The A’s sent their All-Star third baseman Josh Donaldson to the Toronto Blue Jays for third baseman Brett Lawrie and three minor leaguers – shortstop Franklin Barreto, and pitchers Kendall Graveman and Sean Nolin.

Donaldson adds another serious power bat to a Blue Jays lineup that already features Jose Bautista and Edwin Encarnacion.  It also does damage to an A’s lineup that was weakened at the past trade deadline when they sent outfielder Yoenis Cespedes to Boston for rent ace Jon Lester.

Donaldson, who will be 29 in a little over a week, hit 24 home runs and drove in 93 runs in 2013. He followed that up with 29-98 year this past season, though his OPS dropped nearly 100 points.  The Alabama native made a mere $500K in his third full year in the Major Leagues and is arbitration eligible. Needless to say, he will earn a large raise for 2015 and it is likely the Blue Jays will try to sign him long term.

Lawrie, who began his career in the Milwaukee Brewers organization, was dealt to the Blue Jays for pitcher Shaun Marcum in 2010. The former 16th overall pick in the 2008 draft, Lawrie has been a disappointment up to this point. Injuries have limited the 24-year old to 177 total games the last two seasons.

After posting an OPS over .900 in 43 games in his first year in the Majors, Lawrie has recorded .729, .712, and .722 OPS numbers the last three seasons. He had begun to develop a good power stroke last season – 12 HR in 259 at-bats – but was shut down the last two months of the season due to a strained oblique. He had broken a finger earlier in the year that caused him to miss six weeks.

Like Donaldson, Lawrie is in his first year of arbitration eligibility, but will make substantially less than Donaldson for the 2015 season. He earned $516K and change in 2014.

As for the minor leaguers acquired, Barreto put together a .311/.384/.418 slash line last season for Vancouver (‘A’ ball). The 5’9″ shortstop was signed out of Venezuela and has two seasons in the Jays’ organization under his belt.

Graveman, a 6’2″ right-hander, was drafted in the 8th round of the 2013 MLB amateur draft. He made his Major League debut this past September and appeared in five games with mild success. The Mississippi State product made a combined 27 starts this past season in four different minor league levels. Overall, he finished 14-6, 1.83 with 115 strikeouts in 167.1 innings pitched. He also averaged less than a hit per inning and issyed just 1.7 walks per nine innings. In his call up, Graveman averaged about 93 mph on his fastball and used a cutter and slider as his secondary pitches.

Nolin was the Blue Jays 6th round pick (2010) out of San Jacinto College in Texas. He made one start for Toronto in 2013 (He didn’t make it out of the first inning.) and one relief appearance in 2014. Nolin made 17 starts for Triple-A Buffalo last season, finished 4-6, 3.50, and averaged 7.6 K’s per nine innings. He has a low 90s fastball and relies heavily on his changeup.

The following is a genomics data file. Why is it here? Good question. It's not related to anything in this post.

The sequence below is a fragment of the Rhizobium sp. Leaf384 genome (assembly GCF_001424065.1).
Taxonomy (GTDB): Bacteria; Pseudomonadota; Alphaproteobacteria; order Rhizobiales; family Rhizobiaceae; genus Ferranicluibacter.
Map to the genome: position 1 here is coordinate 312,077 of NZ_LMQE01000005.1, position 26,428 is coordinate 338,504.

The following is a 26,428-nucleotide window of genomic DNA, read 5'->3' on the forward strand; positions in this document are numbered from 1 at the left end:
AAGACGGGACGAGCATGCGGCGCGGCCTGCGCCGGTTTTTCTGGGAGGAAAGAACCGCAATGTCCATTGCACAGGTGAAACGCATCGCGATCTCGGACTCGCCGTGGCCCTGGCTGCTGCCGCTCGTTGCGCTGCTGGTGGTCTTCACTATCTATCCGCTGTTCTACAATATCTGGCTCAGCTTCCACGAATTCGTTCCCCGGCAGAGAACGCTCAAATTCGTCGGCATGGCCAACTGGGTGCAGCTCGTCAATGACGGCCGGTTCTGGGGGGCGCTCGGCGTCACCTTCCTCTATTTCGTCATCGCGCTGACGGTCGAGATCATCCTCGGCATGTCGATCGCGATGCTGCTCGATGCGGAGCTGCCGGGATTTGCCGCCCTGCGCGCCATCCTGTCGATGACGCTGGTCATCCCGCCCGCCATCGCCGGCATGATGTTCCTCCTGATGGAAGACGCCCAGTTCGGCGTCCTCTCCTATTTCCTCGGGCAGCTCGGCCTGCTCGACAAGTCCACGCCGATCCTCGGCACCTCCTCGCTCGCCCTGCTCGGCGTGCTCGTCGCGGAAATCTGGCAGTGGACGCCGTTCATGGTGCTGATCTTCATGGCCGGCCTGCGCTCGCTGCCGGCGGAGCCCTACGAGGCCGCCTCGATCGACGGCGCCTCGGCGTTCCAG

UPDATE – Josh Donaldson took to Twitter to thank the A’s fans.

Donaldsonthanks

Rumors: Lester, Bogaerts, Hamels

Lester

Big Papi would love to welcome home Jon Lester.

 

Arguably, only the 1977 album “Rumors”, Fleetwood Mac’s greatest (in sales) album, was more entertaining and talked about than baseball’s hot stove. Believing the validity of MLB rumors is only slightly more dicey than the relationships in one of rock and roll’s longest lasting quintets.

The Boston Red Sox had a big day on Monday, signing infielders Hanley Ramirez and Pablo Sandoval. One would assume that meant shortstop Xander Bogaerts would be used as part of a package to obtain a front line starter. But two team sources told the Boston Globe’s Pete Abraham that Bogaerts is still considered the team’s starting shortstop. That would mean a position switch for Ramirez. Do you buy that?

With Dustin Pedroia entrenched at second base, it would mean Ramirez would move to the outfield. Yoenis Cespedes is in left field with Rusney Castillo in center.  Boston has right fielder Shane Victorino under contract for one more season (at $13MM). With David Ortiz at DH, something has to give.

Despite adding an average of $41MM over the next four years (Only Sandoval has a guaranteed 5th year), Abraham reported that the Red Sox are also said to still be in play on their former ace Jon Lester.  With the Sox going nowhere this past season, the team dealt Lester to the Oakland A’s  for the slugging Cespedes.

Lester made $13MM last season and is likely to land at least a five year deal that tops $20MM per season. Do you buy that Boston can still afford that?

It’s possible Lester will give the Sox, for whom he played with for parts of nine seasons, a hometown discount. But this is a chance for Lester, who turns 30 in January, to land the biggest deal of his career and one of the largest in baseball. (The Yankees truly are crazy if they are not in on trying to signing him.) Boston, per USA Today’s Bob Nightengale, has also had serious talks with the Philadelphia Phillies for lefty Cole Hamels. (The Dodgers are reportedly also in on the fray.)

Phils GM Ruben Amaro Jr. – how does this man keep his job? – is trying to unload salary. He failed to move anyone making substantial money at last season’s deadline – Hamels, Ryan Howard, Cliff Lee (who injured his elbow during the post-deadline waiver period) – and needs to now. Hamels is owed $90MM over the next four years and has a possible 5th year (2019) at $24MM (vesting) or $20MM (team option).

Despite the claim by team sources, Bogaerts would most certainly have to be part of any package sent to Philadelphia along with one of Boston’s top catching prospects, Blake Swihart or Christian Vazquez. It would all depend on how much money is picked up by Boston.

The feeling here is that if the Red Sox can’t land Hamels or bring back Lester at a discount, they’ll try to sign a cheaper option like James Shields.